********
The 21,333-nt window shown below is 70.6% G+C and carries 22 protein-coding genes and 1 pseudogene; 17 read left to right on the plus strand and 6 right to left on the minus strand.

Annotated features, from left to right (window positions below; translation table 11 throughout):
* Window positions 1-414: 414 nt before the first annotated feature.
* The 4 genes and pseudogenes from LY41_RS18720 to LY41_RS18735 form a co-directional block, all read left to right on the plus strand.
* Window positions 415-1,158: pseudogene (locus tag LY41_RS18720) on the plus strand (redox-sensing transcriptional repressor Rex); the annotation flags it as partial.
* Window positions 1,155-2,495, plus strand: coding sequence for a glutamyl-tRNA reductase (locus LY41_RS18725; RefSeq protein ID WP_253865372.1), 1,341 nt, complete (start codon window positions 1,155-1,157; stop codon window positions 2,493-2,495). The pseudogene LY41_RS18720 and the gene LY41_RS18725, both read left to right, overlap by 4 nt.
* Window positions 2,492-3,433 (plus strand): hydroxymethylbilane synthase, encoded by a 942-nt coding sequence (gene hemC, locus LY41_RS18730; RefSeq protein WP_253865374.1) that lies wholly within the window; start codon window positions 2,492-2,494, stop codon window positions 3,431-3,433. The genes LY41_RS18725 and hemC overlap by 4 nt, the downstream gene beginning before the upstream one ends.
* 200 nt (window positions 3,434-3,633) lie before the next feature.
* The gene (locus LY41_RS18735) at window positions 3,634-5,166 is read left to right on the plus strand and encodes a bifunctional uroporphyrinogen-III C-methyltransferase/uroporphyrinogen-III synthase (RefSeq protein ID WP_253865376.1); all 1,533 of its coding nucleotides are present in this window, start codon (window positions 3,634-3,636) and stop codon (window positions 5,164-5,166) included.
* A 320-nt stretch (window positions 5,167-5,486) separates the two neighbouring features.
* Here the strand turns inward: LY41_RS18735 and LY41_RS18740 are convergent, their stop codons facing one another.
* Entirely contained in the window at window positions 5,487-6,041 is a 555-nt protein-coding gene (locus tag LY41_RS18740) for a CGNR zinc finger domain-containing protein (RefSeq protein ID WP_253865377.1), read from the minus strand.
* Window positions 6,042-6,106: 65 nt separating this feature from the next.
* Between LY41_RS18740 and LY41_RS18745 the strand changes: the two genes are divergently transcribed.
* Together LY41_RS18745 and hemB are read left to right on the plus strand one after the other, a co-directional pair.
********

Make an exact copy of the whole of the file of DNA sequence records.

The 21,333-nt window shown below is 70.6% G+C and carries 22 protein-coding genes and 1 pseudogene; 17 read left to right on the plus strand and 6 right to left on the minus strand.

Annotated features, from left to right (window positions below; translation table 11 throughout):
* Window positions 1-414: 414 nt before the first annotated feature.
* The 4 genes and pseudogenes from LY41_RS18720 to LY41_RS18735 form a co-directional block, all read left to right on the plus strand.
* Window positions 415-1,158: pseudogene (locus tag LY41_RS18720) on the plus strand (redox-sensing transcriptional repressor Rex); the annotation flags it as partial.
* Window positions 1,155-2,495, plus strand: coding sequence for a glutamyl-tRNA reductase (locus LY41_RS18725; RefSeq protein ID WP_253865372.1), 1,341 nt, complete (start codon window positions 1,155-1,157; stop codon window positions 2,493-2,495). The pseudogene LY41_RS18720 and the gene LY41_RS18725, both read left to right, overlap by 4 nt.
* Window positions 2,492-3,433 (plus strand): hydroxymethylbilane synthase, encoded by a 942-nt coding sequence (gene hemC, locus LY41_RS18730; RefSeq protein WP_253865374.1) that lies wholly within the window; start codon window positions 2,492-2,494, stop codon window positions 3,431-3,433. The genes LY41_RS18725 and hemC overlap by 4 nt, the downstream gene beginning before the upstream one ends.
* 200 nt (window positions 3,434-3,633) lie before the next feature.
* The gene (locus LY41_RS18735) at window positions 3,634-5,166 is read left to right on the plus strand and encodes a bifunctional uroporphyrinogen-III C-methyltransferase/uroporphyrinogen-III synthase (RefSeq protein ID WP_253865376.1); all 1,533 of its coding nucleotides are present in this window, start codon (window positions 3,634-3,636) and stop codon (window positions 5,164-5,166) included.
* A 320-nt stretch (window positions 5,167-5,486) separates the two neighbouring features.
* Here the strand turns inward: LY41_RS18735 and LY41_RS18740 are convergent, their stop codons facing one another.
* Entirely contained in the window at window positions 5,487-6,041 is a 555-nt protein-coding gene (locus tag LY41_RS18740) for a CGNR zinc finger domain-containing protein (RefSeq protein ID WP_253865377.1), read from the minus strand.
* Window positions 6,042-6,106: 65 nt separating this feature from the next.
* Between LY41_RS18740 and LY41_RS18745 the strand changes: the two genes are divergently transcribed.
* Together LY41_RS18745 and hemB are read left to right on the plus strand one after the other, a co-directional pair.